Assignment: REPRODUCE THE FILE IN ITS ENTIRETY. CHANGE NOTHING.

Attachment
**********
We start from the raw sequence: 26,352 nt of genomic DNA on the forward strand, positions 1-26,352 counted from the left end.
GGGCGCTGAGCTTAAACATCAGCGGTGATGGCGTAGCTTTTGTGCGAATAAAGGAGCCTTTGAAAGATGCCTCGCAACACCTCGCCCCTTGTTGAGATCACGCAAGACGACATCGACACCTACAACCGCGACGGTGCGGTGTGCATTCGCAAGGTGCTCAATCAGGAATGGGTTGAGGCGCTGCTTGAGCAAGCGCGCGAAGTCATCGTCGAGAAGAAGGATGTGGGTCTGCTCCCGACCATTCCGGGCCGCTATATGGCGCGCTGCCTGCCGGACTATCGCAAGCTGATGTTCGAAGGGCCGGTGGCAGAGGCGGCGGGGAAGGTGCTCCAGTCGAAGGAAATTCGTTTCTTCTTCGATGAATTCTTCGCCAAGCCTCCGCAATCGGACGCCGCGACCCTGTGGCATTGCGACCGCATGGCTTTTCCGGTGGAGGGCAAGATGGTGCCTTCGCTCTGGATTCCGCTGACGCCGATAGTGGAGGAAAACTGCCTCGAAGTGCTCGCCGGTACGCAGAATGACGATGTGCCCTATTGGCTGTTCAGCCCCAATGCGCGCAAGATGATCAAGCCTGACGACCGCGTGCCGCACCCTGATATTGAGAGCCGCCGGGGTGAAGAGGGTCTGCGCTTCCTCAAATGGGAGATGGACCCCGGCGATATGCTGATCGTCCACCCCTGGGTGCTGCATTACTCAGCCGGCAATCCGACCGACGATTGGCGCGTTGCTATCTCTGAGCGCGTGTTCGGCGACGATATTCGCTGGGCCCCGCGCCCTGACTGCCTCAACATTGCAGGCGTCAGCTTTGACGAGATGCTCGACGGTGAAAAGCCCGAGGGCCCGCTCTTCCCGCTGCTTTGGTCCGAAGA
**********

We start from the raw sequence: 26,352 nt of genomic DNA on the forward strand, positions 1-26,352 counted from the left end.
GGGCGCTGAGCTTAAACATCAGCGGTGATGGCGTAGCTTTTGTGCGAATAAAGGAGCCTTTGAAAGATGCCTCGCAACACCTCGCCCCTTGTTGAGATCACGCAAGACGACATCGACACCTACAACCGCGACGGTGCGGTGTGCATTCGCAAGGTGCTCAATCAGGAATGGGTTGAGGCGCTGCTTGAGCAAGCGCGCGAAGTCATCGTCGAGAAGAAGGATGTGGGTCTGCTCCCGACCATTCCGGGCCGCTATATGGCGCGCTGCCTGCCGGACTATCGCAAGCTGATGTTCGAAGGGCCGGTGGCAGAGGCGGCGGGGAAGGTGCTCCAGTCGAAGGAAATTCGTTTCTTCTTCGATGAATTCTTCGCCAAGCCTCCGCAATCGGACGCCGCGACCCTGTGGCATTGCGACCGCATGGCTTTTCCGGTGGAGGGCAAGATGGTGCCTTCGCTCTGGATTCCGCTGACGCCGATAGTGGAGGAAAACTGCCTCGAAGTGCTCGCCGGTACGCAGAATGACGATGTGCCCTATTGGCTGTTCAGCCCCAATGCGCGCAAGATGATCAAGCCTGACGACCGCGTGCCGCACCCTGATATTGAGAGCCGCCGGGGTGAAGAGGGTCTGCGCTTCCTCAAATGGGAGATGGACCCCGGCGATATGCTGATCGTCCACCCCTGGGTGCTGCATTACTCAGCCGGCAATCCGACCGACGATTGGCGCGTTGCTATCTCTGAGCGCGTGTTCGGCGACGATATTCGCTGGGCCCCGCGCCCTGACTGCCTCAACATTGCAGGCGTCAGCTTTGACGAGATGCTCGACGGTGAAAAGCCCGAGGGCCCGCTCTTCCCGCTGCTTTGGTCCGAAGA